In May 2006 the remaining company Kerr-McGee also left following sales of numerous share holders like the National Norwegian Oil Fund, due to continued pressure from NGOs and corporate groups.
Nonetheless, The European Union, which usually claims to give priority to the respect of human rights and democracy in its accords with third countries, has always had fishing agreements with Morocco that illegally include Western Sahara despite a vibrant and steady opposition from the Saharawi authorities and civil society. In a previously confidential legal opinion (published in February 2010, although it was forwarded in July 2009), the European Parliament’s Legal Service ruled that fishing by European vessels under a current EU – Morocco fishing agreement covering the Western Sahara’s waters is in violation of international law. Yet, the European Union has lately renewed these agreements with Morocco to cover the coming four years despite all European and international critics and denunciation.
Similarly, the exploitation of phosphate mines in Bou Craa has led to charges of international law violations and divestment from several European states especially in Scandinavian countries.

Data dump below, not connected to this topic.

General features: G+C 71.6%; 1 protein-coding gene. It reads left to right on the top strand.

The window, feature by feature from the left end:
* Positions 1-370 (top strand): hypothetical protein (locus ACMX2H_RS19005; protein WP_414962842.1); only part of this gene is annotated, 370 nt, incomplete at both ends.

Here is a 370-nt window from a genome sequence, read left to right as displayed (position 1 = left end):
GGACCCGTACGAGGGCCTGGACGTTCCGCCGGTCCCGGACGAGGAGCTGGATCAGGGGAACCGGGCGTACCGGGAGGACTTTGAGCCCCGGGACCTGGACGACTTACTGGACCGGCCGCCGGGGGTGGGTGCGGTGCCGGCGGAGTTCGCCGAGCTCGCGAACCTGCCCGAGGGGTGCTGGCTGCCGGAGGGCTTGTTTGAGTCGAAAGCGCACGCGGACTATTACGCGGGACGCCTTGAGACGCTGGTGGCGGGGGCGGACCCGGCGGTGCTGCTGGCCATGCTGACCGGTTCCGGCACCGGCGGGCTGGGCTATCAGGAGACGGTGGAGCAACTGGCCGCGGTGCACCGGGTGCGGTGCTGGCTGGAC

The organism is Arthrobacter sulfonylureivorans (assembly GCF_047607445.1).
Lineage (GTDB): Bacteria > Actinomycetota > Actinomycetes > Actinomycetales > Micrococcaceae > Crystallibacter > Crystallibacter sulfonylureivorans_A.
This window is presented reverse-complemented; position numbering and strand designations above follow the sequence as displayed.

Economically speaking, Western Sahara will be one of the richest countries in Africa once completely liberated. The Saharawi Arab democratic Republic already started negotiating and signing agreements with international companies, and started putting strategies and plans for a sustainable and reliable exploitation and ecologic use of all this resources to the benefit of the people of Western Sahara.
The Human resources of Western Sahara is also a very important factor in the potentials of this rich African country. The Saharawi Republic in three decades succeeded to change the rate of letiracy from almost 10 or 20% among the population to reach now over 90% rate of education. All Saharawi children, girls and boys, go to school and are provided with free education in primary and secondary schools. A good part of them succeed to follow their studies in foreign universities especially in other brother countries such as Algeria, Cuba, Libya before the revolution, and in less degree in Venezuela, Spain and some other small groups in the US, Norway etc.
Saharawi women enjoys similar rights as men thanks to the norms and values of the Saharawi culture, but also thanks to the Saharawi revolution support and plans to emancipate the women since the seventies. The women occupies actually 14% positions in Government, 24% in parliament, 60% in education and health systems, and almost 80 to 90% in local governments especially at the level of municipalities.